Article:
Being an archipelago surrounded by seas and the Pacific Ocean, Philippines is prone to tropical cyclones with an average of twenty typhoons in a year (source PAGASA). And just yesterday, #Pepito (the typhoon’s name) was the 16th tropical storm entered the country. It’s not that strong as the typhoons in the past years but it still brought a massive rainfall causing high water level in most areas. It hammered the island of Luzon, wherein more of its provinces were placed under tropical cyclones signals. Unfortunately, our province is one of them.
It’s been raining the whole day yesterday until the whole evening which caused more than a foot high flood in our area. We’re still lucky though, because some lower lying areas have deeper floodwater caused by non-stop heavy rains with strong winds for almost 24 hours. The worst thing I don’t like when there’s a strong rain is the brownout. Most of the time, heavy rains with strong winds break electrical lines which causes temporary cut off of the electricity supply and we always experience that. Candles, emergency lights and flashlights are the things we always need to get ready whenever there’s rain or typhoon. Though we’re already used to this kind of situation, it’s still irritating when there’s brownout, especially at night. I almost barely sleep if the situation is like this, very dark and the sound of the raindrops and strong winds keeps me awake the whole night, not to mention the noise of croaking frogs outside, perks of living near the tall grassland.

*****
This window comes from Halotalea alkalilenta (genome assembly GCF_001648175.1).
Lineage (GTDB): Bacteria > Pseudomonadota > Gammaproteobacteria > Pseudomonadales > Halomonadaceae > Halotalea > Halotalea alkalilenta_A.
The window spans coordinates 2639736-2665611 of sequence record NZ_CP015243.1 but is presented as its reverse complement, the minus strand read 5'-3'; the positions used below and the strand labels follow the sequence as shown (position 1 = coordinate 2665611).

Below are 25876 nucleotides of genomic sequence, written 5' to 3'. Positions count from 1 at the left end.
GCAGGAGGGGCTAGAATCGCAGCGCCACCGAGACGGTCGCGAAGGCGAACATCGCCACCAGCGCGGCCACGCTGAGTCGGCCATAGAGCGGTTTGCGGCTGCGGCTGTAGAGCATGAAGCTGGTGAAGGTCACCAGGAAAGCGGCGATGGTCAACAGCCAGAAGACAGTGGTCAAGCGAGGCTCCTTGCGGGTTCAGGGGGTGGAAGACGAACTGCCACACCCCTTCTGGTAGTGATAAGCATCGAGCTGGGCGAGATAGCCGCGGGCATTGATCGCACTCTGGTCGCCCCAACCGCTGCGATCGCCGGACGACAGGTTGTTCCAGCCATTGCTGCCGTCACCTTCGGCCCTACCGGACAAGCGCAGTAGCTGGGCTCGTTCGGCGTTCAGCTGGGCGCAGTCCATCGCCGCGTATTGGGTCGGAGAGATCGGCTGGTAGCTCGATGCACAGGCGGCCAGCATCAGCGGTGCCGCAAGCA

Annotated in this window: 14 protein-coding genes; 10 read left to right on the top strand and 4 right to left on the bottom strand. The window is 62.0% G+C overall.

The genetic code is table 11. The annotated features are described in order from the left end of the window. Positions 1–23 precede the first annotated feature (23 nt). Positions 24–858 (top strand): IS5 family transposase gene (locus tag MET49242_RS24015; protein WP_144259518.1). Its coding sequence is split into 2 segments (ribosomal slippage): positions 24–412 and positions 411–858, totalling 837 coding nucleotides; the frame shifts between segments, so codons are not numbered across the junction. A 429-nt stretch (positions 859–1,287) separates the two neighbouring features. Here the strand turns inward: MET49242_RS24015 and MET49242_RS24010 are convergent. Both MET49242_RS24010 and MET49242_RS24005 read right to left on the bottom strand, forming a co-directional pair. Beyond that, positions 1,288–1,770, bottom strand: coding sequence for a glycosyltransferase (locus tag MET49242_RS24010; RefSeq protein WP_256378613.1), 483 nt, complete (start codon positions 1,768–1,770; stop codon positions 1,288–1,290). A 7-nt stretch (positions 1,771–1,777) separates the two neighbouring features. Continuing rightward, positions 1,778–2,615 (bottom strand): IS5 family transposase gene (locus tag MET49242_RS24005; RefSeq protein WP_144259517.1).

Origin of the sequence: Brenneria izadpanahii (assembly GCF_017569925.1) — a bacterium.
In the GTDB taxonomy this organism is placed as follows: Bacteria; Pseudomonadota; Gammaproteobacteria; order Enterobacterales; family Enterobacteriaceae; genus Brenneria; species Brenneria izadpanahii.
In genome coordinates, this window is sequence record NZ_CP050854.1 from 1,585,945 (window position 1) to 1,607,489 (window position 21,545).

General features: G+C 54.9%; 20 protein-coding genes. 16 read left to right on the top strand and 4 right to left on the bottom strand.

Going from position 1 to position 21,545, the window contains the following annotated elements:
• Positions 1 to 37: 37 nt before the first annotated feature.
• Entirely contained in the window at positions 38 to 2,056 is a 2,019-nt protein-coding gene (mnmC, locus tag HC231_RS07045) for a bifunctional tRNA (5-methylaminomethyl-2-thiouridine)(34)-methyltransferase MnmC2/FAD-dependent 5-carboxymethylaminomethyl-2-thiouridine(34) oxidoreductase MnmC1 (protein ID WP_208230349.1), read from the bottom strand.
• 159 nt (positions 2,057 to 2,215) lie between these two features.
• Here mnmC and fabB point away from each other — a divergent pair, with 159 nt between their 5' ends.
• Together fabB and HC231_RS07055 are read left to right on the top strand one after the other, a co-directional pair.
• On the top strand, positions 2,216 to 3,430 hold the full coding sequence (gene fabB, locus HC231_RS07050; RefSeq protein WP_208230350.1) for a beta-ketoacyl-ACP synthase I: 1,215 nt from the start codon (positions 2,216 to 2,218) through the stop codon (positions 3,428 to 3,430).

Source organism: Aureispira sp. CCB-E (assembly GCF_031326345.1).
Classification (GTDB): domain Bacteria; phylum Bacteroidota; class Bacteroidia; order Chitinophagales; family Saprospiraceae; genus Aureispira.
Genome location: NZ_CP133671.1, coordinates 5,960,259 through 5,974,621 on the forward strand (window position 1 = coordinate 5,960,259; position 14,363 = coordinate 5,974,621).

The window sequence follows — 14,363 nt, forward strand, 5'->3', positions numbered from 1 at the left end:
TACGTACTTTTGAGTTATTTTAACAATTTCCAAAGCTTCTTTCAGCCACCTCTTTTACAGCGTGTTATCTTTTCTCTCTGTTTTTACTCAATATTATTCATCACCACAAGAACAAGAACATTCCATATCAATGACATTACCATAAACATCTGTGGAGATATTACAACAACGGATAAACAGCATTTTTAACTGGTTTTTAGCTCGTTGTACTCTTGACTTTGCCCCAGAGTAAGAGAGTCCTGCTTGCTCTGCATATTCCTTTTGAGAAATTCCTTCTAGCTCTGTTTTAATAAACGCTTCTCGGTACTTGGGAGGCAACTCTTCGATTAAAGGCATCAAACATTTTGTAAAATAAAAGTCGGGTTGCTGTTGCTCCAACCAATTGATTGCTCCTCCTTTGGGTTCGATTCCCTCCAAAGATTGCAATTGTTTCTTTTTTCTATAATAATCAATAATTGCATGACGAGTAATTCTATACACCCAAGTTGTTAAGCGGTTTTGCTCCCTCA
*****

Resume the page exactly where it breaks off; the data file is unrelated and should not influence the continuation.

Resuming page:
Another thing we should watch out when heavy rains continuous pouring down is the water dam (water reservoir) in a nearby town which sometimes reaches its spilling level and the water is being released resulted to deep floods in the nearby low-lying areas, including ours. One thing I still thankful for is that we’re not living near the sea nor any water forms like rivers or lakes, because those who are living near that areas are the most vulnerable if there’s typhoon.
Tropical cyclones, typhoons, tropical storms, whatever it may called really brings a massive impact in places where it passed and landed. It can cause catastrophic damages to properties and its worst effect is it can kill many lives. A lot of deadliest and powerful storms already hit the country in the years that passed, leaving huge damages to properties and countless death tolls. Typhoons has been part of our lives here in the Philippines, the only thing we can do to protect our lives from it is to be prepared at all times possible.